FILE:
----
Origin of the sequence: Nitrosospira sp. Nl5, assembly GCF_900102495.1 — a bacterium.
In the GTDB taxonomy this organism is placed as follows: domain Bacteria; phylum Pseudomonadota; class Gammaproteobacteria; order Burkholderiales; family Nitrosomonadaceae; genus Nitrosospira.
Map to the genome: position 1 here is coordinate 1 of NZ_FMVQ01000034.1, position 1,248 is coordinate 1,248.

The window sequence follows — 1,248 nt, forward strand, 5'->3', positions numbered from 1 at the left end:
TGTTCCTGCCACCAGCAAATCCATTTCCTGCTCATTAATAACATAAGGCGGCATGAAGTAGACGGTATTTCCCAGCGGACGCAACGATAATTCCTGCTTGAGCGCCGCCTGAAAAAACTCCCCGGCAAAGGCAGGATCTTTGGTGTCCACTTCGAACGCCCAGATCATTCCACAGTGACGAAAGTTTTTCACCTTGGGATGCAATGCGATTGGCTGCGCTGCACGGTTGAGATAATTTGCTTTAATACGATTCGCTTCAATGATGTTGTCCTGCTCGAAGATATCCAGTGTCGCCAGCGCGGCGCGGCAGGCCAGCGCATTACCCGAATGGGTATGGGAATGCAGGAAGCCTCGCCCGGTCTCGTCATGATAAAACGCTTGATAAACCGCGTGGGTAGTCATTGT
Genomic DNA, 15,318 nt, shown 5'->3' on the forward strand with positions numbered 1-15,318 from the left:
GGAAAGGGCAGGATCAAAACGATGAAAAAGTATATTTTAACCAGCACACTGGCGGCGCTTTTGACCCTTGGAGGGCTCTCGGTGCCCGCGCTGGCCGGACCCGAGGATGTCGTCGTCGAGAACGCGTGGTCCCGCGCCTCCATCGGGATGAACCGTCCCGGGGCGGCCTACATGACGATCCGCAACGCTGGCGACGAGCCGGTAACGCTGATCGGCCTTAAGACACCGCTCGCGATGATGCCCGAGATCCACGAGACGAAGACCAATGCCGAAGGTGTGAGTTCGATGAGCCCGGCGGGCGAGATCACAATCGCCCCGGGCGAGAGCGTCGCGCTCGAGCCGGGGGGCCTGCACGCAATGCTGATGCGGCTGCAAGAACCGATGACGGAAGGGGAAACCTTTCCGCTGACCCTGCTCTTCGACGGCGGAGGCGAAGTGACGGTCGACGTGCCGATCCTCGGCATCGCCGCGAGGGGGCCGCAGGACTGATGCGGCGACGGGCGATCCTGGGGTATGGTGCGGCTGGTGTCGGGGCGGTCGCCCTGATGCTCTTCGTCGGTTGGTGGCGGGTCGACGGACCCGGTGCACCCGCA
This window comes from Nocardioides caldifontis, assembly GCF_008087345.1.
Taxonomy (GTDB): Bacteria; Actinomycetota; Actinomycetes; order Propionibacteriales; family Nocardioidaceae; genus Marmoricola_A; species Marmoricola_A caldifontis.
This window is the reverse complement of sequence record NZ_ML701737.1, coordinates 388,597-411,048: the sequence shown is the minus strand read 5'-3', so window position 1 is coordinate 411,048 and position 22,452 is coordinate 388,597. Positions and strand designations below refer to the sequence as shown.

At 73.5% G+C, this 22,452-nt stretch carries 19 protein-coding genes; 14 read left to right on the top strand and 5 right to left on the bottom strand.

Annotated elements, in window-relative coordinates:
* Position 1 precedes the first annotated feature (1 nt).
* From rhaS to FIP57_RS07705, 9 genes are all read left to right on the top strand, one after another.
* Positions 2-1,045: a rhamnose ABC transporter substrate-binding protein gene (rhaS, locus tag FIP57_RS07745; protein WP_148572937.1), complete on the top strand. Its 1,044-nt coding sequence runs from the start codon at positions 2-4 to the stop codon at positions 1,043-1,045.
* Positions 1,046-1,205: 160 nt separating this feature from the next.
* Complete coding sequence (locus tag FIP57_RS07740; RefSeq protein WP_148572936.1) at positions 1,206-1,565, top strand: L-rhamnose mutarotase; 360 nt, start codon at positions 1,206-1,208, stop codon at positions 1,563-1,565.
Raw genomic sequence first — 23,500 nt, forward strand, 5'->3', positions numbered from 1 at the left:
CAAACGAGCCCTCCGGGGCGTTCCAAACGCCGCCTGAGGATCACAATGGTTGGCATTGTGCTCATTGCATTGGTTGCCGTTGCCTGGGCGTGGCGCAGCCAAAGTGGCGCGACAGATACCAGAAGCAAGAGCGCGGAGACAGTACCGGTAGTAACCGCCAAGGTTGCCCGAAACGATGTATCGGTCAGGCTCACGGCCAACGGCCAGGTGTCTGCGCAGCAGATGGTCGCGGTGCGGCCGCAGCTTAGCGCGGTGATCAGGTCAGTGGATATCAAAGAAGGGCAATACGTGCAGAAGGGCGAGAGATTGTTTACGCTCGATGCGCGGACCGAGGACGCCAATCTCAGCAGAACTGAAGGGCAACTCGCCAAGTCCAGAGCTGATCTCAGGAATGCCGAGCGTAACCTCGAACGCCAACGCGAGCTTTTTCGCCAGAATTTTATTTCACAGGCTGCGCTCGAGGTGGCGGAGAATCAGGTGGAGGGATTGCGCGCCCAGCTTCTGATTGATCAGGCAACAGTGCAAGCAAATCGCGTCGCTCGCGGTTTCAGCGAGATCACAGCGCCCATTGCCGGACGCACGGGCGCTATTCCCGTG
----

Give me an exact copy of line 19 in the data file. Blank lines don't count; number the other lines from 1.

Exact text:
CAAACGAGCCCTCCGGGGCGTTCCAAACGCCGCCTGAGGATCACAATGGTTGGCATTGTGCTCATTGCATTGGTTGCCGTTGCCTGGGCGTGGCGCAGCCAAAGTGGCGCGACAGATACCAGAAGCAAGAGCGCGGAGACAGTACCGGTAGTAACCGCCAAGGTTGCCCGAAACGATGTATCGGTCAGGCTCACGGCCAACGGCCAGGTGTCTGCGCAGCAGATGGTCGCGGTGCGGCCGCAGCTTAGCGCGGTGATCAGGTCAGTGGATATCAAAGAAGGGCAATACGTGCAGAAGGGCGAGAGATTGTTTACGCTCGATGCGCGGACCGAGGACGCCAATCTCAGCAGAACTGAAGGGCAACTCGCCAAGTCCAGAGCTGATCTCAGGAATGCCGAGCGTAACCTCGAACGCCAACGCGAGCTTTTTCGCCAGAATTTTATTTCACAGGCTGCGCTCGAGGTGGCGGAGAATCAGGTGGAGGGATTGCGCGCCCAGCTTCTGATTGATCAGGCAACAGTGCAAGCAAATCGCGTCGCTCGCGGTTTCAGCGAGATCACAGCGCCCATTGCCGGACGCACGGGCGCTATTCCCGTG